Many Supreme Court experts and pundits have suggested that the Court will split along ideological lines — i.e., four justices ruling in favor of the individual mandate (Ginsburg, Kagan, Breyer, Sotomayor) and four striking it down (Alito, Scalia, Thomas and Roberts) — leaving Justice Kennedy as the deciding vote. The questions posed by the justices in oral arguments appeared to support this theory.

Given the composition of the Court, the questions and statements of Justice Kennedy may be particularly insightful in discerning how the final decision might look. For instance, within minutes of the commencement of oral arguments, Justice Kennedy asked pointedly, “Can you create commerce in order to regulate it?” The parties and the justices appeared to agree that, once someone has purchased insurance, Congress can regulate it, but under the individual mandate, individuals are first required to purchase insurance. Justice Kennedy again appeared skeptical, stating that “the reason this is concerning, is because it requires the individual to do an affirmative act … here the government is saying the federal government has a duty to tell citizens it must act, and that is different from what we have in previous cases and that changes the relationship of the federal government to the individual in the very fundamental way.” Justice Kennedy also suggested that because “the affirmative duty to act to go into commerce” is “unprecedented,” the government has a “heavy burden of justification to show authorization under the Constitution.”

The parties and the justices also attempted to identify limits to the Commerce Clause using examples and drawing comparisons, including comparing the requirement to purchase health insurance to burial services, broccoli, cell phones, cars and wheat. But the focus appeared to be on what might be the unique aspects of the health insurance industry, largely that the decision not to buy insurance, coupled with the conclusion that all individuals will at some point in their lives need healthcare services and require uncompensated care, drives up the cost of insurance for those individuals who do buy insurance.

The parties and justices also discussed what alternatives Congress has to the individual mandate. These included mandating the purchase of insurance at the time an individual seeks uncompensated care; using tax power to raise revenue for a national health service, similar to the approach used under Medicare; a tax credit for the purchase of insurance; and creating a government subsidy to cover the costs necessary to pay for the guaranteed issue, guaranteed renewability and other insurance market reform provisions.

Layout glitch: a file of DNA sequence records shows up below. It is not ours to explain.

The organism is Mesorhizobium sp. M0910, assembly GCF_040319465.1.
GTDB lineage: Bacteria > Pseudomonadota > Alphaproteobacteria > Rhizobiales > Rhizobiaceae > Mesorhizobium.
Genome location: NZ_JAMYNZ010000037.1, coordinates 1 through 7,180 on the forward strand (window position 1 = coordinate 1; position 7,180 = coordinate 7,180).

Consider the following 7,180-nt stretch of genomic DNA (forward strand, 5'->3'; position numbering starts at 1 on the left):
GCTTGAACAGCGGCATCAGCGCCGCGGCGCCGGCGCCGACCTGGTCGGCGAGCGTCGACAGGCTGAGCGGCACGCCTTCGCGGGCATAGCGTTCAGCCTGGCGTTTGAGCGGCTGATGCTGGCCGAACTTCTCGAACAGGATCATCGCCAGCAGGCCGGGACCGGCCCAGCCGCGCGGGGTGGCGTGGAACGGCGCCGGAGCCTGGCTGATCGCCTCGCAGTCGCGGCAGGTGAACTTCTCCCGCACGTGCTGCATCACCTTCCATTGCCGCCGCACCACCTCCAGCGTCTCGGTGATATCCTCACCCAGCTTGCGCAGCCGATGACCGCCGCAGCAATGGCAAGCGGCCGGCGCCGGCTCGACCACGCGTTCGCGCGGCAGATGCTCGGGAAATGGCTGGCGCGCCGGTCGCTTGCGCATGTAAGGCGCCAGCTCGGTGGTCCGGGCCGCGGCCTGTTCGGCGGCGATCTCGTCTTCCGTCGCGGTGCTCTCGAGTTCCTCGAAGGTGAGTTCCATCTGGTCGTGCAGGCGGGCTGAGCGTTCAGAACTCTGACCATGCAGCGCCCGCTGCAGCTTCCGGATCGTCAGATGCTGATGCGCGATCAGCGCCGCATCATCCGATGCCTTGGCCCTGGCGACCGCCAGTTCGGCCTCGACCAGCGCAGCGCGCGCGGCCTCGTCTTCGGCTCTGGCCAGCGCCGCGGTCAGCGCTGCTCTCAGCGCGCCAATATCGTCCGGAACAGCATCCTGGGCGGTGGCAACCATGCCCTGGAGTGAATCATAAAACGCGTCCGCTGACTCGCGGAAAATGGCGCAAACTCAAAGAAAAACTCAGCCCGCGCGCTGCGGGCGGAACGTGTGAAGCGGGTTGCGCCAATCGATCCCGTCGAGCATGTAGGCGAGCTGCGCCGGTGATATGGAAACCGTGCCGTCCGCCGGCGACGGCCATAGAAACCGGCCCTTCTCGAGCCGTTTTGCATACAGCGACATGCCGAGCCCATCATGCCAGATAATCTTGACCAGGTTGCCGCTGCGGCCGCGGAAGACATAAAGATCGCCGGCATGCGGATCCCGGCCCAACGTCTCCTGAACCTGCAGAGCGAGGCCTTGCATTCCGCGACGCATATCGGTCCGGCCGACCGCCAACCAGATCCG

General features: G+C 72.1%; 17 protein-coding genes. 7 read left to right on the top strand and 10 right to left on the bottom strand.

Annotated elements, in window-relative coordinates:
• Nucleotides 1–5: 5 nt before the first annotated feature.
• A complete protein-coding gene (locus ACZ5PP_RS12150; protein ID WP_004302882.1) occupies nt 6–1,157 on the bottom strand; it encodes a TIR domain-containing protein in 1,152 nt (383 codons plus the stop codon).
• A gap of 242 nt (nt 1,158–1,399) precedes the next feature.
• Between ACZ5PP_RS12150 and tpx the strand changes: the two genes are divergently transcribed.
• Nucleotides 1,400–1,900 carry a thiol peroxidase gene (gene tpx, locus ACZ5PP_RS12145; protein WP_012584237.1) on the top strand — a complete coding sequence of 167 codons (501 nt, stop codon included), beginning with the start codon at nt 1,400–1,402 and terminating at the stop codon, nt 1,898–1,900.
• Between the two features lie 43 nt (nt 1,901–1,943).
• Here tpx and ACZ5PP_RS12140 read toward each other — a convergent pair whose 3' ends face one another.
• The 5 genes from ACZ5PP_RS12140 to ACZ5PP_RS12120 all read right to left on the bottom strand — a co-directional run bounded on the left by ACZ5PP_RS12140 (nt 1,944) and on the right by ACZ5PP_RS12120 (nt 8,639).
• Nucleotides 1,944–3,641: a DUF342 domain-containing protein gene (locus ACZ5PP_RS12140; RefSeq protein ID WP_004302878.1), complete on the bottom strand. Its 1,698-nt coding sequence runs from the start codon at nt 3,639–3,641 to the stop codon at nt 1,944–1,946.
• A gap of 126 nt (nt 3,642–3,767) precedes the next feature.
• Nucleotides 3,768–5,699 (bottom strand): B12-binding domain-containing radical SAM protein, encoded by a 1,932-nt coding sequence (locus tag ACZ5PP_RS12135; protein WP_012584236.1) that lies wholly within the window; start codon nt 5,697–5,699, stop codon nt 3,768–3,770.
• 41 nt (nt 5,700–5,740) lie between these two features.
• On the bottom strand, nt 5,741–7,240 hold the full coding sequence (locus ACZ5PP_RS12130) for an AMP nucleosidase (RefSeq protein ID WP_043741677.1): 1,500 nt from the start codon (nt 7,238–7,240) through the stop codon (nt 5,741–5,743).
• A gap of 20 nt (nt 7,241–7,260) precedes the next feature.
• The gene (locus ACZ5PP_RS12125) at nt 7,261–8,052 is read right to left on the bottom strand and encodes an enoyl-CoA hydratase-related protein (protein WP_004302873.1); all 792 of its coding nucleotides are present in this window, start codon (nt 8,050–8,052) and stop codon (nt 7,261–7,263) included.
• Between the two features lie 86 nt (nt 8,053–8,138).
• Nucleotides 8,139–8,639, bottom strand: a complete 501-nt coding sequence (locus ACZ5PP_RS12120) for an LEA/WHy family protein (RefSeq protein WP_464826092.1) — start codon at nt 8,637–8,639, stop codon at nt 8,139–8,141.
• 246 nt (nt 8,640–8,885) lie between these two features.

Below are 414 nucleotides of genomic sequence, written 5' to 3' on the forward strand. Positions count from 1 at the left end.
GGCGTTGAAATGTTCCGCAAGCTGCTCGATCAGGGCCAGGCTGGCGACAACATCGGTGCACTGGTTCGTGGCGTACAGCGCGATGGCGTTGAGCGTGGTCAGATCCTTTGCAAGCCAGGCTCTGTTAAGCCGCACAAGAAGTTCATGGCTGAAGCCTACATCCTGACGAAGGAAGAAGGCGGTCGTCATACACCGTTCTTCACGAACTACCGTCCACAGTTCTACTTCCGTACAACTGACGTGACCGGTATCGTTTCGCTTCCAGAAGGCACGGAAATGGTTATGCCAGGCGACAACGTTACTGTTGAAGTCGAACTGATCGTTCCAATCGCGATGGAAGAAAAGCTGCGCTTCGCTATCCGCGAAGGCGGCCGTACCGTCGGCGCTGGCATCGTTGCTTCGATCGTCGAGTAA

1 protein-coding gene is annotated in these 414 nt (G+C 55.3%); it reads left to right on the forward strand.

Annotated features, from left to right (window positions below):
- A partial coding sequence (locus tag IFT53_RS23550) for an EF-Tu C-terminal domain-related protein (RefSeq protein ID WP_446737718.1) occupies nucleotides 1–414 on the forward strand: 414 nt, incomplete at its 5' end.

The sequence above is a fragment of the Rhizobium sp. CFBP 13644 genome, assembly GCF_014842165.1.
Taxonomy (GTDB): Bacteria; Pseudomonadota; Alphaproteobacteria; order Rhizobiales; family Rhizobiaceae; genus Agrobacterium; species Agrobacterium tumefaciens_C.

The oral argument on the individual mandate does provide some insight into the current thinking of the justices on this critical question in the case, but there is absolutely no way of knowing the outcome based upon the questions and statements appearing in oral argument alone. Perhaps Justice Kennedy demonstrates this best in one of the closing statements, which swings in the opposite direction from his initial question at the opening of oral argument. Justice Kennedy agreed that Congress, in issuing the individual mandate, leverages the uninsured in order to regulate the insured and stated, “the government tells us that’s because the insurance market is unique …. But I think it is true that if most questions in life are matters of degree, in the insurance and health care world … the young person who is uninsured is uniquely proximately very close to affecting the rates of insurance and the costs of providing medical care in a way that is not true in other industries. That’s my concern in the case.”

The question of whether the uninsured are “uniquely proximately very close” to affecting the rates of health insurance and the costs of providing medical care could become a focal point of the final decision. The fact that this came from what is considered by experts to be the deciding vote in this case makes it particularly insightful.

Day 3, Part 1: Severability

The final day of oral arguments started with the issue of, assuming the individual mandate is unconstitutional, whether the rest or some portion of the Act could, or must, be struck down.

Many times a law contains a “severability clause” that states that if some provisions of the law, or certain applications of those provisions, are found to be unconstitutional, the remaining provisions, or the remaining applications of those provisions, will, nonetheless, continue in force as law. The Act did not contain a severability clause. The federal government argues that assuming the mandate is found unconstitutional, only two provisions of the law are tied to the individual mandate and should not stand: the law’s requirement to cover people with pre-existing conditions and the requirement that insurance companies use community rating, as opposed to experience rating (through which premiums are based on health history).